Selim Konstantin Eskelin was born on 5th May, 1867, the son of a church cantor, in Liljendal, in the southeastern part of Finland. Eskelin followed in his father’s footsteps, initially studying in Helsinki at a school for cantors and then at Helsinki Music Institute. At the age of 19 Eskelin gained his first experience as cantor-organist (church musician) working at the Helsinki parish, and afterwards held a permanent position in the neighbouring parish of Sipoo and, later, Kristiinankaupunki on the west coast.
When the parish of Kotka sought a new cantor-organist in 1899 they received 19 applications. Out of the 19, the church council unanimously settled on Selim Eskelin, citing “his great talent”. He was hired for what was to become his life’s work: apart from a four-year period from 1913 to 1917, when he was cantor to the western coastal town of Hanko, he stayed in the position right up until his death.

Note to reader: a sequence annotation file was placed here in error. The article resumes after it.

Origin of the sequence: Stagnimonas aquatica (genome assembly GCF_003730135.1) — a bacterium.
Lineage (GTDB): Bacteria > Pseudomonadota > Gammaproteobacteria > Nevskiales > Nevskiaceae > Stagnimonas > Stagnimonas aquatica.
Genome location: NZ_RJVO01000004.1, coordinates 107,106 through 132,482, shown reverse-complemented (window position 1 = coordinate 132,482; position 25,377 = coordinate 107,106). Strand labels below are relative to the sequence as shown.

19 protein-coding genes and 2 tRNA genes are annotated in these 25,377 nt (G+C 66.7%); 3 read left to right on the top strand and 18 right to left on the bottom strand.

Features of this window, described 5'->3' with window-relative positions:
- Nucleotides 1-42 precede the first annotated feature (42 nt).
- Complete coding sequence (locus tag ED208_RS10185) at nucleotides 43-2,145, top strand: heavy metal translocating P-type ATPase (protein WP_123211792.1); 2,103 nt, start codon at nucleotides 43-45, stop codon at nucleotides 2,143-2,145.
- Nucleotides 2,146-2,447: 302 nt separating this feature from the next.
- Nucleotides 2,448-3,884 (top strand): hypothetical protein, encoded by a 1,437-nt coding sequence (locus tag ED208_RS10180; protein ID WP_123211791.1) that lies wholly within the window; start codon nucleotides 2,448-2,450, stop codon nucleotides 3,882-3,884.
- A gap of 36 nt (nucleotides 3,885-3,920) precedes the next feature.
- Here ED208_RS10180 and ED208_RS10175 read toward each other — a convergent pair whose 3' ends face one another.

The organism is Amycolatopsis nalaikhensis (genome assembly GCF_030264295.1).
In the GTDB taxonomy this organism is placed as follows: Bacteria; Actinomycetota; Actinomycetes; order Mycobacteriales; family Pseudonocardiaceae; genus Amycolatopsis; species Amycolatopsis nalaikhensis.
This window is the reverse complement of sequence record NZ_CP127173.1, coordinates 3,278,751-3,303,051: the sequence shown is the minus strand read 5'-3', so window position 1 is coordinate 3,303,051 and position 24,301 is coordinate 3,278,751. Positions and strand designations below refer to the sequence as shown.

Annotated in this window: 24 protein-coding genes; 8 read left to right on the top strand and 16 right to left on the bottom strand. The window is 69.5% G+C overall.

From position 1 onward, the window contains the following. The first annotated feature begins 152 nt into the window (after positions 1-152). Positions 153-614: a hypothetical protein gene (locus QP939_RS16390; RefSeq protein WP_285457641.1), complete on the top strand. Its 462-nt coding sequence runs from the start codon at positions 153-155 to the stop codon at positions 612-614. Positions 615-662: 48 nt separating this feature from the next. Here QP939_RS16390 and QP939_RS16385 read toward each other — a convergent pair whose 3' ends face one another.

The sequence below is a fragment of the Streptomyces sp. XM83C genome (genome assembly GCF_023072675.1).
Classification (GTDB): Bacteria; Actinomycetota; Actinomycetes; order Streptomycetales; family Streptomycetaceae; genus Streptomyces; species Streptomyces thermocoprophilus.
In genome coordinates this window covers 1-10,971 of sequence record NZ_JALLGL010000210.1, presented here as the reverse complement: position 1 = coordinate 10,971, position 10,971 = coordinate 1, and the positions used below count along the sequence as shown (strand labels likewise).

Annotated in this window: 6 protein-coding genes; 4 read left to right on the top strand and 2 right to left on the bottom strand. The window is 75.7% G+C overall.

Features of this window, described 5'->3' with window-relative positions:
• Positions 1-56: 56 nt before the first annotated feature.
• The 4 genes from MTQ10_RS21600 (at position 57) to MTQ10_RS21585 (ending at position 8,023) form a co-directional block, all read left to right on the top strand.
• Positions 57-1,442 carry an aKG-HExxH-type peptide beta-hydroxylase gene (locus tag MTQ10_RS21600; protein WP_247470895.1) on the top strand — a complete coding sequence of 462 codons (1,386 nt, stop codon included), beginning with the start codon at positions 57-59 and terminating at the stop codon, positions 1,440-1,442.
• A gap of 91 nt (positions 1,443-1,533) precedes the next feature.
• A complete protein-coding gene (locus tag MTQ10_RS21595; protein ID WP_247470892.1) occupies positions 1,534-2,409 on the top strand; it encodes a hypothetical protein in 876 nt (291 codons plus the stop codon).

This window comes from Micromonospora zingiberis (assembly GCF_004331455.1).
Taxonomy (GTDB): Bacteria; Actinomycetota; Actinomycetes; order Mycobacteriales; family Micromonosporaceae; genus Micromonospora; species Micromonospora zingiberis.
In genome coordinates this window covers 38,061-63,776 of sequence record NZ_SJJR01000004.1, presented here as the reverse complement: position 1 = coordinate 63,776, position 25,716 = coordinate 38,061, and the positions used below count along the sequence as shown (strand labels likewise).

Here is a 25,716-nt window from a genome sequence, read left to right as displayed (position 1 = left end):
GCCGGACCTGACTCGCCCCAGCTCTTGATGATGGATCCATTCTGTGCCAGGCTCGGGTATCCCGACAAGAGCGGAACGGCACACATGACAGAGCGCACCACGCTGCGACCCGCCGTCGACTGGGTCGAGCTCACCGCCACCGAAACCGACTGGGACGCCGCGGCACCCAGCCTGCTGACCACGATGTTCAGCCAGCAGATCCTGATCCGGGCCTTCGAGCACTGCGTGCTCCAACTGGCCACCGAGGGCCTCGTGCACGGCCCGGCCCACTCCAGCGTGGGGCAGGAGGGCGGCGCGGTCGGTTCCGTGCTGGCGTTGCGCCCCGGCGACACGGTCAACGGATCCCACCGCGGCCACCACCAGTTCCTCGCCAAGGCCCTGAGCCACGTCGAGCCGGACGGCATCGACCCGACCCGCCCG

Selim Eskelin was perhaps slightly eccentric, but equally he was very sociable and had a fine sense of humour. He practised music and the arts, and was keen to support young people in their artistic pursuits. He was also a born businessman, who succeeded in accumulating wealth by making successful real estate transactions. In his private life Eskelin was thrifty.
Selim Eskelin never married so most likely felt lonely in old age. He suffered from increasing illness and had to take time off his duties. He died on 16th July 1938 at the age of 71. He is buried in the cemetery of the Pyhtää church on the south coast.